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Graphic: An Encyclopaedia of New Zealand 1966.


This information was published in 1966 in An Encyclopaedia of New Zealand, edited by A. H. McLintock. It has not been corrected and will not be updated.

Up-to-date information can be found elsewhere in Te Ara.


FOWLDS, Sir George



A new biography of Fowlds, George appears in the Dictionary of New Zealand Biography on this site.

George Fowlds was born at Fenwick, Ayrshire, on 15 September 1860, the son of Matthew Fowlds, a Scots handloom weaver, and of Agnes, née Craig. After leaving school at the age of 12, he was apprenticed to the tailoring trade. He later worked in a wholesale warehouse in Glasgow until 1882, when he emigrated to South Africa. There he found employment as a bookkeeper at Kimberley. In 1885 Fowlds came to live in New Zealand. He made his home at Auckland where he opened a small draper's shop in Queen Street. His business prospered and in later years allowed him to devote himself wholly to public affairs.

Fowlds's home in Scotland had been the meeting place of Radicals and Liberals. True to these youthful influences, Fowlds throughout his life was a generous supporter and advocate of social reform. Prohibition, free trade, proportional representation, the St. John Ambulance Association, the S.P.C.A., and, later, the W.E.A, were among his many interests. He also held high office in the Congregational Union. Politically, Fowlds stood on the left wing of the Liberal Party. He was an ardent disciple of Henry George and one of the leaders of the single tax movement in New Zealand. After serving on school committees and road boards, Fowlds, in 1899, was elected to Parliament for the city of Auckland. Three years later he won the newly created seat of Grey Lynn. In 1906 Fowlds gained Cabinet rank as Minister of Education and Public Health in Sir Joseph Ward's Ministry. He also held the portfolios of Immigration and Customs but, in September 1911, he resigned from the Cabinet proclaiming the need for a “New Evangel” – a return to the high ideals of the first years of Liberalism. Fowlds was defeated in the general elections of 1911 by an Independent Labour candidate. The following year he joined the United Labour Party which he sought to guide along single tax lines. He became chairman of the Auckland District Council of the U.L.P. but opposition to an employer in the role of Labour leader proved too strong. The Labour Unity Congress of July 1913 eliminated single tax influences from the party, while Fowlds's bids for re-election at Grey Lynn failed in 1914 and again in 1919. Thereafter, he devoted himself primarily to higher education, as a member of the Senate of the University of New Zealand and as chairman of Auckland University College and, later, Massey Agricultural College.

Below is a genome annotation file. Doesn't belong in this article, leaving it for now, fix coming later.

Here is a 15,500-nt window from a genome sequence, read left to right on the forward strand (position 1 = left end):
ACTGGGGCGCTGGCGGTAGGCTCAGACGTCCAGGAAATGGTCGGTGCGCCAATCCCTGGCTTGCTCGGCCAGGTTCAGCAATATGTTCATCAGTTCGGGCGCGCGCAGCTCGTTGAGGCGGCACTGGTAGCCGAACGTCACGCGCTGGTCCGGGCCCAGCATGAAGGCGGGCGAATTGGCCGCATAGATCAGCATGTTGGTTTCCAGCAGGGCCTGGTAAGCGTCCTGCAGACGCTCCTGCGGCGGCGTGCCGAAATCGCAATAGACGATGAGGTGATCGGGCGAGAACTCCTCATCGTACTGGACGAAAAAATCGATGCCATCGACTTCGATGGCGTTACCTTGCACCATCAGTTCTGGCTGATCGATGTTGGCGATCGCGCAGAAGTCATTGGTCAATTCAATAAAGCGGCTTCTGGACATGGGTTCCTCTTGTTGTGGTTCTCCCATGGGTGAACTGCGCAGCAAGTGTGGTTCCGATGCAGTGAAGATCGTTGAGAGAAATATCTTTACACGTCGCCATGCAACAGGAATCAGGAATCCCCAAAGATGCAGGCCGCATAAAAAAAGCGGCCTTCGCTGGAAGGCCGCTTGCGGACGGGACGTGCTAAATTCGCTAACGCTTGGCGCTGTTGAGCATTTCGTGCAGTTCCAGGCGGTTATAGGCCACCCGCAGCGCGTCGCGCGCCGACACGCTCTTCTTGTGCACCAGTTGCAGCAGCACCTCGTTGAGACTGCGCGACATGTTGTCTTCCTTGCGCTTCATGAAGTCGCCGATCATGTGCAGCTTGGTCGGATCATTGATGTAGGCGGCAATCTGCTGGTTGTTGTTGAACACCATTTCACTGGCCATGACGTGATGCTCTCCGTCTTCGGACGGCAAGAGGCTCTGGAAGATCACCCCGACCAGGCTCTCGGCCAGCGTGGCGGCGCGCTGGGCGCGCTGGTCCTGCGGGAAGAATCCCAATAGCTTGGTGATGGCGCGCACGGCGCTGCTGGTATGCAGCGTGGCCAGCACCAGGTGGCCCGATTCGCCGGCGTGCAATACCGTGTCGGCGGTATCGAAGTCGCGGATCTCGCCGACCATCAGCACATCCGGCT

Fowlds's career as a politician was hampered by his lack of forcefulness and his attachment to “fads”, but he was patently sincere in his devotion to the public good, as he saw it. In 1928 he was honoured with a knighthood. He died at Auckland on 17 August 1934.

In 1884 in Kimberley, South Africa, Fowlds married Mary Ann Fulton by whom he had three sons and three daughters.

In 1940 G. M. Fowlds, Sir George's eldest son, presented his father's papers to the University of Auckland. They included 18,000 outward and 4,000 inward letters, many from famous persons.

From a political viewpoint, the papers give a unique coverage of the 1890–1920 period, especially that dealing with the Seddon Liberal era. The collection has recently been catalogued.

by Herbert Otto Roth, B.A., DIP.N.Z.L.S., Deputy Librarian, University of Auckland.

  • The Life and Work of the Hon. Sir George Fowlds, Kt. C.B.E., Coulam, A. G. (1957).


Herbert Otto Roth, B.A., DIP.N.Z.L.S., Deputy Librarian, University of Auckland.